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Long-Run Effects of Gestation During the Dutch Hunger Winter Famine on Labor Market and Hospitalization Outcomes

  • Scholte, Robert


    (SEO Economic Research)

  • van den Berg, Gerard J.


    (University of Mannheim)

  • Lindeboom, Maarten


    (VU University Amsterdam)

The Dutch Hunger Winter (1944/45) is the most-studied famine in the literature on long-run effects of malnutrition in utero. Its temporal and spatial demarcations are clear, it was severe, it was not anticipated, and nutritional conditions in society were favorable and stable before and after the famine. This is the first study to analyze effects of in utero exposure on labor market outcomes and hospitalization, and the first to use register data covering the full Dutch population to examine long-run effects of this famine. We provide results of famine exposure by sub-interval of gestation. We find a significantly negative effect of exposure during the first trimester of gestation on employment outcomes 53 or more years after birth. Hospitalization rates in the years before retirement are higher after middle or late gestational exposure.

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Paper provided by Institute for the Study of Labor (IZA) in its series IZA Discussion Papers with number 6307.

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Length: 37 pages
Date of creation: Jan 2012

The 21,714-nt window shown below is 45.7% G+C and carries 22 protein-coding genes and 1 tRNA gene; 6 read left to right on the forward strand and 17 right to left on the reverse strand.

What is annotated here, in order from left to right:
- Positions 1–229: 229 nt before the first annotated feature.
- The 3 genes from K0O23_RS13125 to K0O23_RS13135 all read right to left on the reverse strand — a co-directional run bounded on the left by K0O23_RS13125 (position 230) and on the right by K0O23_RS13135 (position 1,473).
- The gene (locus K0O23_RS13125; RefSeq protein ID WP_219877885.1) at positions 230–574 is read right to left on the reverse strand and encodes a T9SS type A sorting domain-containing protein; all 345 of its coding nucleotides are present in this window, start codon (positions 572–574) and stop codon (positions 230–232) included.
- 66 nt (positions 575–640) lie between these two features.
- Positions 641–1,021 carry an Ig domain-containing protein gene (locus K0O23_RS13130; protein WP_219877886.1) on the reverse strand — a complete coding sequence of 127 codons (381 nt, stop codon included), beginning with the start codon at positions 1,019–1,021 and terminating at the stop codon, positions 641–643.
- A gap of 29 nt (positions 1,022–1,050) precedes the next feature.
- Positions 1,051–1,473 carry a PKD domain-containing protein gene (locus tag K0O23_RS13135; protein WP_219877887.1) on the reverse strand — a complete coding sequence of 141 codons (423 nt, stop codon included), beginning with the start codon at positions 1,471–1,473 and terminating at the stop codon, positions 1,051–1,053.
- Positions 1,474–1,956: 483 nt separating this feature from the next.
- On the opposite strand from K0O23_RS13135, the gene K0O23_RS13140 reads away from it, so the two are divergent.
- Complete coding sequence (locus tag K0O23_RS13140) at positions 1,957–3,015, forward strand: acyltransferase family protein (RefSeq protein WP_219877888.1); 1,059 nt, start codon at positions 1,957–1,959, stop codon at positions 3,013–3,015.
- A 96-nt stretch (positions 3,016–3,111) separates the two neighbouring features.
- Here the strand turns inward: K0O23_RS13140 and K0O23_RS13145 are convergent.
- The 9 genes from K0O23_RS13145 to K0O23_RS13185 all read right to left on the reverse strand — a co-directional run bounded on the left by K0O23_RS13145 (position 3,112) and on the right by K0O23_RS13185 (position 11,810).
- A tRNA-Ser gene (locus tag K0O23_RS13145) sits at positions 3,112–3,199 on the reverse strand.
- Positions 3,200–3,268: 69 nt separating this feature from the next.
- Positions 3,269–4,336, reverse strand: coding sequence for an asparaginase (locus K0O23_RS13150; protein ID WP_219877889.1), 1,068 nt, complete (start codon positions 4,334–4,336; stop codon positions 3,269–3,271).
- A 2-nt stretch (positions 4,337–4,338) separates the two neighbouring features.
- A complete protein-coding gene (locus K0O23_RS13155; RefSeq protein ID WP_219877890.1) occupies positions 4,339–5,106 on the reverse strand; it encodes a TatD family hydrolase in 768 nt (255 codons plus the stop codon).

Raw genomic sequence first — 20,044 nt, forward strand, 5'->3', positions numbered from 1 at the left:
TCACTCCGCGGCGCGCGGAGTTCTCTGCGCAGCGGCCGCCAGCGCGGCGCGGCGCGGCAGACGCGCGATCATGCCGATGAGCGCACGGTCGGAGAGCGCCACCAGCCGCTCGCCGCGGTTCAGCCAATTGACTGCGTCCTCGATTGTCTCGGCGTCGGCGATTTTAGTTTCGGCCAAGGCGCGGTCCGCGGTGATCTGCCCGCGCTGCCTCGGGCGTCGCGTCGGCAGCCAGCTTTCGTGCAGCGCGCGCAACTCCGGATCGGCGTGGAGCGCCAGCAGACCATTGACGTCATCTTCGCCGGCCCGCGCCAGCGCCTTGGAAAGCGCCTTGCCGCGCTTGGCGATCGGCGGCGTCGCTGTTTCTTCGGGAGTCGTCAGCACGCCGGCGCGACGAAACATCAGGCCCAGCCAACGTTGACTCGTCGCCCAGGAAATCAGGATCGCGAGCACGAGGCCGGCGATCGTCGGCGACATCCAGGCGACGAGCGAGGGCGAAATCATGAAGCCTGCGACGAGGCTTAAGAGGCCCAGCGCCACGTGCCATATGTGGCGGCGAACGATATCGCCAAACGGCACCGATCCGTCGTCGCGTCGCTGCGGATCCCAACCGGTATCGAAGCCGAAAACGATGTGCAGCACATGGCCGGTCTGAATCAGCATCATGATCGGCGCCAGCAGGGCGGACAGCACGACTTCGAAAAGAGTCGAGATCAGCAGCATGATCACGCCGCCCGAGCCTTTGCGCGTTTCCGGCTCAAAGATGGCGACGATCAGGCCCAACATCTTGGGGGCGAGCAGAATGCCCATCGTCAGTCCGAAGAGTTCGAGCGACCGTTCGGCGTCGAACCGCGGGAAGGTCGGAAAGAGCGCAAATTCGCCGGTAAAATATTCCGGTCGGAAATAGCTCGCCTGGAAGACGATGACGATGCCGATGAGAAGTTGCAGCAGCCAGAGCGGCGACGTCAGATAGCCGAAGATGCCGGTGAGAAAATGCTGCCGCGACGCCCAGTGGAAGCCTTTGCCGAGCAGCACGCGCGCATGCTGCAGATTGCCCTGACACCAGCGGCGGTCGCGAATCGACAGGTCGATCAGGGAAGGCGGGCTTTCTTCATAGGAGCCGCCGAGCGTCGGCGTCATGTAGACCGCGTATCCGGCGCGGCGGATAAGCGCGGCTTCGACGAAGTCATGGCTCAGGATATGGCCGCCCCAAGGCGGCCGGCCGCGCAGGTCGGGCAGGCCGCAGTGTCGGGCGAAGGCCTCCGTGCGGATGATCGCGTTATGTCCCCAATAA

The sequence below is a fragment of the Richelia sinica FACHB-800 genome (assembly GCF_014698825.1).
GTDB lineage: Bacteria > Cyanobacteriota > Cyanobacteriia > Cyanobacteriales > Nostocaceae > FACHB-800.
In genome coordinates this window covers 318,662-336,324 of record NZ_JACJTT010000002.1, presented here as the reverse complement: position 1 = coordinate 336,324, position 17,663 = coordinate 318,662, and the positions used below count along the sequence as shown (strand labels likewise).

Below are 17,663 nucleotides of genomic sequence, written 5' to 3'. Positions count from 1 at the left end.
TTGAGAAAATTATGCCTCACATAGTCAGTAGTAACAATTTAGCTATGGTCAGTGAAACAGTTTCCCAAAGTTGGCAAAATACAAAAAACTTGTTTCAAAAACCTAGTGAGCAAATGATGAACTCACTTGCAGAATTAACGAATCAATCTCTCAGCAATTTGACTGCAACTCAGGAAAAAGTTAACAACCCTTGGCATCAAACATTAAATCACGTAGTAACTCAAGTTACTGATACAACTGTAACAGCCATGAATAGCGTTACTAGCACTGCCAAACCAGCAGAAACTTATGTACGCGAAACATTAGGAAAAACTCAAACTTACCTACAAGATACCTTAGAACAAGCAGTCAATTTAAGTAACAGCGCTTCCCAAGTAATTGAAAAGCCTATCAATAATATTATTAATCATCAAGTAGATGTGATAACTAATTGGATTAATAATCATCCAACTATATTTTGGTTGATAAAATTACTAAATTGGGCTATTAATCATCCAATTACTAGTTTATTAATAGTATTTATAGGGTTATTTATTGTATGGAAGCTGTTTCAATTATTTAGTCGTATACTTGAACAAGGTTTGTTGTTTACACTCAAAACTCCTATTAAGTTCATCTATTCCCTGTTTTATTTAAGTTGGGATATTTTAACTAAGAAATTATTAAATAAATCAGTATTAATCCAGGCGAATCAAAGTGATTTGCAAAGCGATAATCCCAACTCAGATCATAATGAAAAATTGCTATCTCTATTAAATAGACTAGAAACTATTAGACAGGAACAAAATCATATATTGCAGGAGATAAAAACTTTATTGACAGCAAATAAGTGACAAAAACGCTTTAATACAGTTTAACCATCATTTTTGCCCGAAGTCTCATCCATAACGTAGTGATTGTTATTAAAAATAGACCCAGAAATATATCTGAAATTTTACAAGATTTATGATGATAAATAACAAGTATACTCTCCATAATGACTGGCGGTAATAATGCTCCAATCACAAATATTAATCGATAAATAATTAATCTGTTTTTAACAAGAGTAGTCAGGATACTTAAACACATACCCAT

Date of revision:
Publication status: published in: Journal of Health Economics, 2015, 39, 17–30
Handle: RePEc:iza:izadps:dp6307
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  1. Doblhammer, Gabriele & van den Berg, Gerard J. & Fritze, Thomas, 2011. "Economic conditions at the time of birth and cognitive abilities late in life: evidence from eleven European countries," Working Paper Series 2011:14, IFAU - Institute for Evaluation of Labour Market and Education Policy.
  2. van den Berg, Gerard J. & Pinger, Pia R. & Schoch, Johannes, 2012. "Instrumental variable estimation of the causal effect of hunger early in life on health later in life," Working Paper Series 2012:6, IFAU - Institute for Evaluation of Labour Market and Education Policy.
  3. Gerard van den Berg & Gabriele Doblhammer-Reiter & Kaare Christensen, 2011. "Being Born Under Adverse Economic Conditions Leads to a Higher Cardiovascular Mortality Rate Later in Life: Evidence Based on Individuals Born at Different Stages of the Business Cycle," Demography, Springer, vol. 48(2), pages 507-530, May.
  4. van den Berg, Gerard J. & Deeg, Dorly J.H. & Lindeboom, Maarten & Portrait, France, 2010. "The role of early-life conditions in the cognitive decline due to adverse events later in life," Working Paper Series 2010:10, IFAU - Institute for Evaluation of Labour Market and Education Policy.
  5. Sven Neelsen & Thomas Stratmann, 2010. "Effects of Prenatal and Early Life Malnutrition: Evidence from the Greek Famine," CESifo Working Paper Series 2994, CESifo Group Munich.
  6. Douglas Almond & Bhashkar Mazumder, 2011. "Health Capital and the Prenatal Environment: The Effect of Ramadan Observance during Pregnancy," American Economic Journal: Applied Economics, American Economic Association, vol. 3(4), pages 56-85, October.
  7. Douglas Almond & Lena Edlund & Hongbin Li & Junsen Zhang, 2007. "Long-Term Effects Of The 1959-1961 China Famine: Mainland China and Hong Kong," NBER Working Papers 13384, National Bureau of Economic Research, Inc.
  8. Chen, Yuyu & Zhou, Li-An, 2007. "The long-term health and economic consequences of the 1959-1961 famine in China," Journal of Health Economics, Elsevier, vol. 26(4), pages 659-681, July.
  9. Xin Meng & Nancy Qian, 2009. "The Long Term Consequences of Famine on Survivors: Evidence from a Unique Natural Experiment using China's Great Famine," NBER Working Papers 14917, National Bureau of Economic Research, Inc.
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